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 Tanya Venture

Tanya Venture

PhD Student

 Environment and Sustainability Institute ESI 1st Floor, Desk 30


Environment and Sustainability Institute, University of Exeter, Penryn Campus, Penryn, Cornwall, TR10 9FE, UK


I'm an AHRC-funded Collaborative Doctoral Partnership PhD student working with the University of Exeter and Historic England on "Visualising Loss; Interactive Documentary as a Tool for Understanding and Communicating the Loss of Coastal Heritage."

The Visualising Loss interactive documentary can be accessed here - please consider visiting and completing the optional questionnaire. 

This project is supervised by Professor Caitlin DeSilvey (University of Exeter), Dr Hannah Fluck (National Trust), John Ette (Historic England) and Dr Bryony Onciul (University of Exeter). My research lies at the intersection of critical heritage studies and creative communication methods. I have a specific interest in filmmaking and digital storytelling. I'm particularly interested in how creative communication methods such as film and novel methodologies like interactive documentaries can be used to help both professionals in the heritage sector as well as the wider public approach the emotive issue of heritage loss. 

Prior to joining the university I worked as an archaeological research assistant and filmmaker for the SCAPE Trust, based at the University of St Andrews. During my time working with SCAPE I developed my interest in working with heritage at risk and community engagement. As part of my role on the SCHARP project I made a series of films highlighting individual projects, including re-enactments with the local community , music videos and short documentaries, as well as an evaluation film.

I am currently the chair of the Heritage Research Group, an interdisciplinary network of students studying heritage at the University of Exeter. 


2012 M.A. in Osetoarchaeology (University of Southampton) 

2010 B.A. (hons) in Archaeology (Cardiff University)

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Research interests

  • Britain’s coast has always been an attractive place to live, work and visit. The testament to this lies in the rich and diverse coastal heritage assets that appear all around the coastline. However, coastal heritage is often in danger of being lost through natural processes, such as erosion, which will only be exacerbated further by the effects of climate change. Although the loss of heritage is not unusual, it is nevertheless an extremely emotive and challenging topic. My doctoral project looks to combine qualitative geographical methods with filmmaking techniques in order to explore loss thorough a novel methodological approach: the interactive documentary. The interactive documentary format allows for a non-linear and multi-vocal exploration of loss narratives, creating a space where dialogues about heritage loss can be explored in conversations between heritage professionals and the wider public. The project presents the interconnected stories from four case study sites around the South West, each of which characterises a different theme of loss identified as part of the project (Venture et al, 2021). The overall focus of this work is not on how to save, but conversely, how  we can lose better, so that the transformative opportunities associated with an ever changing coast may be embraced.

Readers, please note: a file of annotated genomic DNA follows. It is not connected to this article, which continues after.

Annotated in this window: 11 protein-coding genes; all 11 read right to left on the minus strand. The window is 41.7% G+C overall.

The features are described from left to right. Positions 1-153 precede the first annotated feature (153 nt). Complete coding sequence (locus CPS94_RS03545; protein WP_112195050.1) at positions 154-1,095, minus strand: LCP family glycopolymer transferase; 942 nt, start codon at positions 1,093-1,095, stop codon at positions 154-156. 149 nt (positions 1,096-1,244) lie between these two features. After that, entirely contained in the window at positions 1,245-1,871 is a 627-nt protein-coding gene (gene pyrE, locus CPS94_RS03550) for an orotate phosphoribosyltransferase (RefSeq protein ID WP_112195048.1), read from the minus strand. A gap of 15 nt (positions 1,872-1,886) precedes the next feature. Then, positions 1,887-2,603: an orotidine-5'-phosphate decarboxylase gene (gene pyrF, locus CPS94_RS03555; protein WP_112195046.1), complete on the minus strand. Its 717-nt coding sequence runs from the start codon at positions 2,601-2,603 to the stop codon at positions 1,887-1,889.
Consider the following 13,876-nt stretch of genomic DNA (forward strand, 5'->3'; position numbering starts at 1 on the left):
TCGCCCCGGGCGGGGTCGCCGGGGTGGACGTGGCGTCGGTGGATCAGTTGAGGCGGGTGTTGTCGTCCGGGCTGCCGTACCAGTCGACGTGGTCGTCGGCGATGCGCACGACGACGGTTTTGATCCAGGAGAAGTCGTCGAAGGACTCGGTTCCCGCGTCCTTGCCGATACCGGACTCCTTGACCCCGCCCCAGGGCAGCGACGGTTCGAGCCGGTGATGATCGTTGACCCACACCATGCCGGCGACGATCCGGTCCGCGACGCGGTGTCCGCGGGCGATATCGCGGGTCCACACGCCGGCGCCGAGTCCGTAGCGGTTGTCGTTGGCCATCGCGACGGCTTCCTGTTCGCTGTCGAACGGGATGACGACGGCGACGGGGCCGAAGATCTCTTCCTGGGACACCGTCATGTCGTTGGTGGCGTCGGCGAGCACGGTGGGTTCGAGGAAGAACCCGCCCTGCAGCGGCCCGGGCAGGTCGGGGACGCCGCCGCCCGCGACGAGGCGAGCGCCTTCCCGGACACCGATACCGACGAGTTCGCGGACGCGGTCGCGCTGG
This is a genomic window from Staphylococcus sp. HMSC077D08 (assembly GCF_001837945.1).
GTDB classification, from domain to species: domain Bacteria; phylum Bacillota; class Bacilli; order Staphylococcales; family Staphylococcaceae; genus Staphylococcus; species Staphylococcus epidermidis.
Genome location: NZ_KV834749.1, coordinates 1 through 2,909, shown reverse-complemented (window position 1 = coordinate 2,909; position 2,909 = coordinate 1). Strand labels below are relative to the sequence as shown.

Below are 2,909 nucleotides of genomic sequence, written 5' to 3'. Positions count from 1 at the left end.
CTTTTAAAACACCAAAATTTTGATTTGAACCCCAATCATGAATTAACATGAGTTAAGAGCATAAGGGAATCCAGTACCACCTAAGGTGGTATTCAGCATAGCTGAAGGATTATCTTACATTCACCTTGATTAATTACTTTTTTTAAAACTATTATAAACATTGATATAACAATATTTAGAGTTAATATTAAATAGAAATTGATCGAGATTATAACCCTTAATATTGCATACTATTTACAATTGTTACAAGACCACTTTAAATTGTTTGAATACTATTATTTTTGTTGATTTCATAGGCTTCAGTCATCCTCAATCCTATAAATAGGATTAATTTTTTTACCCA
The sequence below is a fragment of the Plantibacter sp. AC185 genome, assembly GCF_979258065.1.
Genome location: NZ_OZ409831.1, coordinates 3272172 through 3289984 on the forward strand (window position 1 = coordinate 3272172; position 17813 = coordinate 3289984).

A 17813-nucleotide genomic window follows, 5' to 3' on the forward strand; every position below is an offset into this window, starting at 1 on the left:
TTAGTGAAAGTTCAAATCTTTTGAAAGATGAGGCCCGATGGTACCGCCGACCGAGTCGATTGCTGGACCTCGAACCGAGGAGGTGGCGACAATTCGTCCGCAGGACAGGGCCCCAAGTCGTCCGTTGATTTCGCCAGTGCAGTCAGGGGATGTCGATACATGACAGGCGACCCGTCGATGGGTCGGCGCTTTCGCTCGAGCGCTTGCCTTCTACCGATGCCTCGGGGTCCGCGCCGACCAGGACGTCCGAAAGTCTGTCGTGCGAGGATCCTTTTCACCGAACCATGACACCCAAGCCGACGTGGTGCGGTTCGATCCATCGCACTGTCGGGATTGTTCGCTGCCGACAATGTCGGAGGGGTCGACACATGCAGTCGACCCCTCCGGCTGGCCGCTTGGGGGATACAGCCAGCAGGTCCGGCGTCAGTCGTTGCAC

In 2020 I wrote a blog post for Historic England looking at the impact of Covid-19 on heritage in the UK. A forthcoming paper in The Historic Environment: Policy and Practice outlines the theoretical framework I have developed for my research.

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Journal articles

Venture T, DeSilvey C, Onciul B, Fluck H (2021). Articulating Loss: a Thematic Framework for Understanding Coastal Heritage Transformations. Historic Environment: Policy and Practice, 12(3-4), 395-417. Abstract.

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